In July of he married socialist activist . In April of , he published the book . In , his exile ended. He travelled in Russia and elsewhere in , and published the paper , as well as other tracts and books related to the revolutionary movement.

He was active in the (), and in he led the faction after a split with the that was partly inspired by his pamphlet What is to be Done?. In he was elected to the Presidium of the RSDLP. In he moved to for security reasons. He continued to travel in Europe and participated in many meetings and activities.

On , he returned to following the overthrow of Tsar , and took a leading role within the Bolshevik movement, publishing the . After a failed workers' uprising in July, Lenin fled to Finland for safety. He returned in October to successfully lead an armed revolution against the led by .

On November 8, Lenin was elected as by the Russian Soviet Congress. Faced with the threat of German invasion, Lenin insisted that Russia sign the proposed harsh peace treaty, though the failure of the Russian delegation to do so resulted in the loss of much of the country's western territory in the eventual (March 1918).

, a member of the , was furious when Lenin shut down the and began to suppress non-Bolshevik political groups, including other socialist groups. On , , she approached Lenin after he'd spoken at a meeting and was on his way to his car. She called out to Lenin, and when he turned to answer, fired three shots, two of which struck him, in the shoulder and lung. Lenin was taken to his private apartment in the , and refused to venture to a hospital, believing other assassins would be waiting there. Doctors were summoned, but decided that it was too dangerous to remove the bullets. Lenin eventually recovered, though his health declined from this point, and it is believed that the incident contributed to his later strokes.

Lenin's Bolshevik faction overcame the remaining factions and renamed itself into RCP(B), or (Bolsheviks), which eventually became the .

Lenin was greatly impressed by the after a demonstration by inventor . He took lessons on the instrument, commissioned 600 of the devices to be made for distribution throughout the Soviet Union, and sent Termen abroad to demonstrate Soviet musical instrument technology to the world.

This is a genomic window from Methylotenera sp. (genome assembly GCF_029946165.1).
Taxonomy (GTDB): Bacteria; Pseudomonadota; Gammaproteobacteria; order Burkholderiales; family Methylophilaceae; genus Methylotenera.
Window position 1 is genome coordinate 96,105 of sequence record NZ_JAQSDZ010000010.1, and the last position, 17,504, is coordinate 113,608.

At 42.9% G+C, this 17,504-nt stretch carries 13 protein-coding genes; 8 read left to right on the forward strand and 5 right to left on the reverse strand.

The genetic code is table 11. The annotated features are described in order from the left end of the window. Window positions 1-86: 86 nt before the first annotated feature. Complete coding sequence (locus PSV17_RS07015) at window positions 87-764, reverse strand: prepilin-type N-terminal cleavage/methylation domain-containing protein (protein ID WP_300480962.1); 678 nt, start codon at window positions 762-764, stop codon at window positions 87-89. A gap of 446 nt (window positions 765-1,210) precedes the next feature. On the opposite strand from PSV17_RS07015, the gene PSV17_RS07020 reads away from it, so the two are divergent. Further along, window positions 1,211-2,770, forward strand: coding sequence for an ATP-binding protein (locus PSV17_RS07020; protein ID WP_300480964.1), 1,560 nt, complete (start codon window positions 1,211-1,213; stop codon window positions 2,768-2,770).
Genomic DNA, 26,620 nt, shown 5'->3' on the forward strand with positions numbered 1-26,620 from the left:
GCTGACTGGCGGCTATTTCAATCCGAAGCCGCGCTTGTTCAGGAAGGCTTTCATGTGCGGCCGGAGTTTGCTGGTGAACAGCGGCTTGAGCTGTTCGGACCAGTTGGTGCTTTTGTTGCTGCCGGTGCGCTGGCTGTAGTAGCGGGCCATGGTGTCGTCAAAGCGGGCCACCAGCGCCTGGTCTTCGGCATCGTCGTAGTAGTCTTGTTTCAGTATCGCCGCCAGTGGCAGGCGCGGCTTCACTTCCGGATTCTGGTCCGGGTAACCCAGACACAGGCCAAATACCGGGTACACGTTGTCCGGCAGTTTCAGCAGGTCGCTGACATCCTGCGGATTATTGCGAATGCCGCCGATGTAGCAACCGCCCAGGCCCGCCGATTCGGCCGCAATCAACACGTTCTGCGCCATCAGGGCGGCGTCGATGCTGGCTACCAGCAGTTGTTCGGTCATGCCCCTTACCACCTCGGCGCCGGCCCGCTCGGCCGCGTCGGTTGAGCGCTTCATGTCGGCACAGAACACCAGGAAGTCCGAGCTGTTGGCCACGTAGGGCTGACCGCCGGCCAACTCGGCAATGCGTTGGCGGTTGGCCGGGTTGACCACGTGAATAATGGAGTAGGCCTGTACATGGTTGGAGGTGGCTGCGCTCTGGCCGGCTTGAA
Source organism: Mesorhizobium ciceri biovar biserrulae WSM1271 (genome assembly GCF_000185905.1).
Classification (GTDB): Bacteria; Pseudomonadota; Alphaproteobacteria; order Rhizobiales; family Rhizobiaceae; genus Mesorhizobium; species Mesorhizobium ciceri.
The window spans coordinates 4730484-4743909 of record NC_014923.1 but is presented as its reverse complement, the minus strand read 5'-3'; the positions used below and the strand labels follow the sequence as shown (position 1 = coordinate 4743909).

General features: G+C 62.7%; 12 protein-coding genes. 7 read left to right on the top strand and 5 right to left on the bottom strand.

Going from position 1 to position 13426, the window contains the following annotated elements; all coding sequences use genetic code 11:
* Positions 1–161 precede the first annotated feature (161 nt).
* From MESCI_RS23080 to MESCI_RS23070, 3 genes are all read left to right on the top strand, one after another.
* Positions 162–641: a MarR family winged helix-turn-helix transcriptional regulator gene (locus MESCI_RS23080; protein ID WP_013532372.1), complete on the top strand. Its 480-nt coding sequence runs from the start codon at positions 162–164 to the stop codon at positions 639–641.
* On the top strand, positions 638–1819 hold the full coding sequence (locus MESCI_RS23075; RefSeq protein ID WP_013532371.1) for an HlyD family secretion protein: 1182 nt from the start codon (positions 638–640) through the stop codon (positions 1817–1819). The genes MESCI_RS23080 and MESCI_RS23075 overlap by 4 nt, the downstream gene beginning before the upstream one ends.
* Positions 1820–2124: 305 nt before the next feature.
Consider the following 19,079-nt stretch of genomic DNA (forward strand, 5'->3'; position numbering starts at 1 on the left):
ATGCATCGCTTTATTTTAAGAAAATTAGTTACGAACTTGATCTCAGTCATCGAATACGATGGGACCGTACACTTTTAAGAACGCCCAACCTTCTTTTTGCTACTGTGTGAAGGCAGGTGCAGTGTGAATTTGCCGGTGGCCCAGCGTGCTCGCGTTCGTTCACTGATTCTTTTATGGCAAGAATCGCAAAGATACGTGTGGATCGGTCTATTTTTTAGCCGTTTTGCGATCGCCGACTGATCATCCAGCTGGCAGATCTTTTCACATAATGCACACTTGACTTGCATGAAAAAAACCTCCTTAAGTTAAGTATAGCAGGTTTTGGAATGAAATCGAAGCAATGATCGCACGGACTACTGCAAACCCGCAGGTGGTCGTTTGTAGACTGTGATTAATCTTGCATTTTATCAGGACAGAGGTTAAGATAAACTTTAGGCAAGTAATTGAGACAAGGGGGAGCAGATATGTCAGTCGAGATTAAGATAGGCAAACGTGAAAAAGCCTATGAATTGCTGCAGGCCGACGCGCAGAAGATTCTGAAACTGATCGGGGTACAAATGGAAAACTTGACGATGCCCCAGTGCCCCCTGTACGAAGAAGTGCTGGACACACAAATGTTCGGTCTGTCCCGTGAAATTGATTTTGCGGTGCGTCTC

After the failures of the policy of introduced during the , in March , on Lenin's initiative, the (NEP) was adopted, allowing limited private enterprise, in an attempt to rebuild and especially . But the same month saw the suppression of an uprising among sailors at Kronstadt ("the ").

Nadezhda Krupskaya, Lenin, and American journalist Lincoln Eure in the Kremlin, Feb. 1920

Lenin's health had already been damaged due to the asassination attempt and the intolerable strains of revolution and war. In May , Lenin had his first . He was left partially paralyzed (on his right side) and his role in government declined. After the second stroke in December the ordered that he be kept in isolation. The assassination attempt earlier in his life also added to his health problems. In March he suffered the third stroke and was left bedridden and no longer able to speak. Lenin died of the fourth stroke on January 24, .

The official cause given for Lenin's death was , or a stroke, but out of the 27 physicians who treated him only 8 signed onto that conclusion in his autopsy report. A posthumous diagnosis by two and a recently published in the was that Lenin died a slow and painful death from . This diagnosis was based on documents released after the , , and including Lenin's medical chart, autopsy results and personal notes from physicians who treated him.

The city of was renamed Leningrad in his honor; this remained the name of the city until the collapse of the Soviet Union in , when it reverted to its original name, St Petersburg.